Token-Based Platform Finance
We develop a dynamic model of platform economy where tokens serve as a means of payments among platform users and are issued to ﬁnance investment in platform productivity. Tokens are optimally issued to reward platform owners when the productivity-normalized token supply is low and burnt to boost the franchise value when the productivity-normalized normalized supply is high. Although token price is determined in a liquid market, the platform’s ﬁnancial constraint generates an endogenous token issuance cost, causing underinvestment through the conﬂict of interest between insiders (platform owners) and outsiders (users). Blockchain technology mitigates underinvestment by addressing the platform’s time-inconsistency problem.
We thank the anonymous referee, Patrick Bolton, Markus Brunnermeier, Peter DeMarzo, Darrell Duﬃe, Daniel Ferreira (discussant), Sebastian Gryglewicz (discussant), Zhiguo He, Wei Jiang, Andrew Karolyi, Maureen O’Hara, Dmitry Orlov (discussant), Emiliano S. Pagnotta (discussant), Christine Parlour, Uday Rajan, Jean-Charles Rochet, Fahad Saleh (discussant), David Skeie (discussant), Michael Sockin (discussant), René Stulz, Pierre-Olivier Weill, Ying Wu, Miao Zhang, and conference/seminar participants at ABFER/CEPR/CUHK Financial Economics Symposium, AFA 2020, Carnegie Mellon University Tepper School of Business, Central Bank Research Association 2019, CEPR ESSFM Gerzensee, Chicago Financial Institutions Conference, City University of Hong Kong, Cleveland Fed/OFR Financial Stability Conference, Cornell University, Econometric Society North America 2019, Erasmus Liquidity Conference, International Monetary Fund, Luohan Academy Digital Economy Conference, Maastricht University, Macro Finance Society 14th Meeting, Midwest Finance Association 2019, Online Digital-Economy Seminar (Hong Kong Baptist U, Monash University, National Taiwan U, Renmin U), SFS Cavalcade North America 2020, Ohio State University (Finance), Stevens Institute of Technology, Tokenomics International Conference on Blockchain Economics, Rome Junior Finance Conference, Security and Protocols, University of British Columbia (Econ), University of Calgary Haskayne School of Business, University of Florida, USI Lugano, and University of Washington Bothell (Econ) for helpful comments. We also thank Desheng Ma and Yu Wang for their research assistance. Will is grateful for the ﬁnancial support from the Ewing Marion Kauﬀman Foundation. Ye is grateful for the ﬁnancial support from Studienzentrum Gerzensee. The contents of this publication are solely the responsibility of the authors. The paper subsumes results from previous drafts titled “Token-Based Corporate Finance” and “Tokenomics and Platform Finance.” The views expressed herein are those of the authors and do not necessarily reflect the views of the National Bureau of Economic Research.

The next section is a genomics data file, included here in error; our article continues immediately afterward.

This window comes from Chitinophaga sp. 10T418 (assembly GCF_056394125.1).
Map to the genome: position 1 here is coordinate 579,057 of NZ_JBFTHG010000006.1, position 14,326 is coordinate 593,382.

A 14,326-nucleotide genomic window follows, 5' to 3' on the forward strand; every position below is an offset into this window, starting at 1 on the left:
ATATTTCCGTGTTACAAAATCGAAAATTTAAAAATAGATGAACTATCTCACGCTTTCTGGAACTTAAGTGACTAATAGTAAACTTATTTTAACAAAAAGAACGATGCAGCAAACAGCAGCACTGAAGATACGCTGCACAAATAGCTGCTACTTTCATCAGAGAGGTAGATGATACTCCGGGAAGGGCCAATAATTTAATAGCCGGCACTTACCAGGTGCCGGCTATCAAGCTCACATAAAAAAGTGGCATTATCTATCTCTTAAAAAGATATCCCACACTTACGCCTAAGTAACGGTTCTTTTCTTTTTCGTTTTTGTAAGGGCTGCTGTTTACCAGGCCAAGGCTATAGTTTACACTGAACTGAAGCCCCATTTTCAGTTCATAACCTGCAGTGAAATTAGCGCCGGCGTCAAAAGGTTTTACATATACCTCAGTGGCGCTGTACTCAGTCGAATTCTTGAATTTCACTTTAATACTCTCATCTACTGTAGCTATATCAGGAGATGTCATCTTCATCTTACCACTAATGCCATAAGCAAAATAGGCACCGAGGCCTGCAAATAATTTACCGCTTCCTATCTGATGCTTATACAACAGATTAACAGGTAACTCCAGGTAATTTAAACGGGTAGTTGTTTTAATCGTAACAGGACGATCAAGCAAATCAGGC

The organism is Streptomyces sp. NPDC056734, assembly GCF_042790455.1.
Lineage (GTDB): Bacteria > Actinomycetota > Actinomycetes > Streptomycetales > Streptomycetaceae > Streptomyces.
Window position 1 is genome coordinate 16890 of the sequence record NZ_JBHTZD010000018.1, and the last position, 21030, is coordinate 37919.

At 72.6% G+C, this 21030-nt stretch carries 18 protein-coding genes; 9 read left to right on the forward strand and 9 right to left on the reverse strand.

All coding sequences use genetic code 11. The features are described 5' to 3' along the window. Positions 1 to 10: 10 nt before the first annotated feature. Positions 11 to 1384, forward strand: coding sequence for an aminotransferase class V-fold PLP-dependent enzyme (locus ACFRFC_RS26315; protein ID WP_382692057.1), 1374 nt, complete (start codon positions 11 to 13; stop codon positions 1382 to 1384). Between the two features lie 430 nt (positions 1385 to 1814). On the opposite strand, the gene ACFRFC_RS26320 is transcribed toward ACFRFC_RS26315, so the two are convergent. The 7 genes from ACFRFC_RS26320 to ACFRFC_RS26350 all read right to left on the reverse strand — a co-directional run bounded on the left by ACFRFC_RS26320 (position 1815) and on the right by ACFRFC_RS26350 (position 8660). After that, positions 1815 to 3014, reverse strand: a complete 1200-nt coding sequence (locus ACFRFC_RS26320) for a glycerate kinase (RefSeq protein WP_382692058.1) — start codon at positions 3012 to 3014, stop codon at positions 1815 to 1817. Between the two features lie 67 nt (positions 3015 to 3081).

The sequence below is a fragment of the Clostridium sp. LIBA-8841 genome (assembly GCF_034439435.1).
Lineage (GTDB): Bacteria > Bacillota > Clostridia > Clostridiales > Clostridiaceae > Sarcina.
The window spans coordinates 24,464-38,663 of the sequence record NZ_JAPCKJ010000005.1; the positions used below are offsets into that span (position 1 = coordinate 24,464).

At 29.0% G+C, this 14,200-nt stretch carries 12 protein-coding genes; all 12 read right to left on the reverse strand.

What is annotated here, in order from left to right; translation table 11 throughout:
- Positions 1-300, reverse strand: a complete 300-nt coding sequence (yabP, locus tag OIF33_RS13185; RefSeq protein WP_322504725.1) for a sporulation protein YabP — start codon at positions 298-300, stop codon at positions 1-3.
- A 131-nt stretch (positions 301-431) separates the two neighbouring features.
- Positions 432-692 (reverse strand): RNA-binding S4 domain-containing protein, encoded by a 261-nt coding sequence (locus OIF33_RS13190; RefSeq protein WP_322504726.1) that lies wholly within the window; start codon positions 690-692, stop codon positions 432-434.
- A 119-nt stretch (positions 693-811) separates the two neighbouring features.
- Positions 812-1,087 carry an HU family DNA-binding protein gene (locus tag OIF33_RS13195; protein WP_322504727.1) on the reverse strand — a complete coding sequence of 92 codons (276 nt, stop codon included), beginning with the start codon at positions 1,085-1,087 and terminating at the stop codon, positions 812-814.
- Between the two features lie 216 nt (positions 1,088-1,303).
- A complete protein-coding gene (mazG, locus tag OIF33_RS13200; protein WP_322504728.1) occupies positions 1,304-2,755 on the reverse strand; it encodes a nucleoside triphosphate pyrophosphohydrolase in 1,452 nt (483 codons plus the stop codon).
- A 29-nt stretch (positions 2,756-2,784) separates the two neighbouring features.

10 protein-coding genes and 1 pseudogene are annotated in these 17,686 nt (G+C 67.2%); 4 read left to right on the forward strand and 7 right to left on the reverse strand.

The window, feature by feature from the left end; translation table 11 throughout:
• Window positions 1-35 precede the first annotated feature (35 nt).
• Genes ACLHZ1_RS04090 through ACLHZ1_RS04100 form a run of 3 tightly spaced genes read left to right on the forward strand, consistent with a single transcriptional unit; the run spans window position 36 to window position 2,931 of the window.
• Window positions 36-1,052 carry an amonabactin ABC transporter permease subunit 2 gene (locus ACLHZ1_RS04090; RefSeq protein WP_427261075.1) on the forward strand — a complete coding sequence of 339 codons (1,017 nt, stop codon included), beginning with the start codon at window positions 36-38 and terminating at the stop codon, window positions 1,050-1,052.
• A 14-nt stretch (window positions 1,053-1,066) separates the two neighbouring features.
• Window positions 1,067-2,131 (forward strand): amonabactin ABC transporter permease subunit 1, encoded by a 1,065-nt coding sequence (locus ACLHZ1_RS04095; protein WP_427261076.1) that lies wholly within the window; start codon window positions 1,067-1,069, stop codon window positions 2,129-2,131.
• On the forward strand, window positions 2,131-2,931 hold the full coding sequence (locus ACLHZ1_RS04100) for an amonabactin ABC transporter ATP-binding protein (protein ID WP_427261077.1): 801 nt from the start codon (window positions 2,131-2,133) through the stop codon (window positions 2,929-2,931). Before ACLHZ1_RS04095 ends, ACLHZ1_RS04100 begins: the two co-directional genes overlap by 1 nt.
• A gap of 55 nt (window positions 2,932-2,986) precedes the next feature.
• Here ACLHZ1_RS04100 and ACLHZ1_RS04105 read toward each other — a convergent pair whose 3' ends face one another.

Lin William Cong & Ye Li & Neng Wang, 2021. "Token-based platform finance," Journal of Financial Economics, . citation courtesy of